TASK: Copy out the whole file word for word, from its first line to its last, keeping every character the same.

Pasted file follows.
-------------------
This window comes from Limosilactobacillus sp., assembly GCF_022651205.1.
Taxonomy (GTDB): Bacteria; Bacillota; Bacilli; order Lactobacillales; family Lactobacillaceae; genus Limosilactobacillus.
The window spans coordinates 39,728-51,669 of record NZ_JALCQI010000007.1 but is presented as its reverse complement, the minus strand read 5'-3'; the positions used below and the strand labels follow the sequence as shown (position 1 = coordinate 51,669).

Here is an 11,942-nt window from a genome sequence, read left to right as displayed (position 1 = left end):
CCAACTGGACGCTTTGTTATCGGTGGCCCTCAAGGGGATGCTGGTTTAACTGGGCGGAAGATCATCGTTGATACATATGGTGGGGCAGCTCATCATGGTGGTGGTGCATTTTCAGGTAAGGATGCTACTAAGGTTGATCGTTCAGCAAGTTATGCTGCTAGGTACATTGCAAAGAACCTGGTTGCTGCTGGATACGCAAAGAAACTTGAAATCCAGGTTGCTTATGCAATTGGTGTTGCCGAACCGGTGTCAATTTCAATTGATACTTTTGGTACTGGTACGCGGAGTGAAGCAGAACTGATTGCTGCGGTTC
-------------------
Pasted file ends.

This window comes from Limosilactobacillus sp., assembly GCF_022651205.1.
Taxonomy (GTDB): Bacteria; Bacillota; Bacilli; order Lactobacillales; family Lactobacillaceae; genus Limosilactobacillus.
The window spans coordinates 39,728-51,669 of record NZ_JALCQI010000007.1 but is presented as its reverse complement, the minus strand read 5'-3'; the positions used below and the strand labels follow the sequence as shown (position 1 = coordinate 51,669).

Here is an 11,942-nt window from a genome sequence, read left to right as displayed (position 1 = left end):
CCAACTGGACGCTTTGTTATCGGTGGCCCTCAAGGGGATGCTGGTTTAACTGGGCGGAAGATCATCGTTGATACATATGGTGGGGCAGCTCATCATGGTGGTGGTGCATTTTCAGGTAAGGATGCTACTAAGGTTGATCGTTCAGCAAGTTATGCTGCTAGGTACATTGCAAAGAACCTGGTTGCTGCTGGATACGCAAAGAAACTTGAAATCCAGGTTGCTTATGCAATTGGTGTTGCCGAACCGGTGTCAATTTCAATTGATACTTTTGGTACTGGTACGCGGAGTGAAGCAGAACTGATTGCTGCGGTTC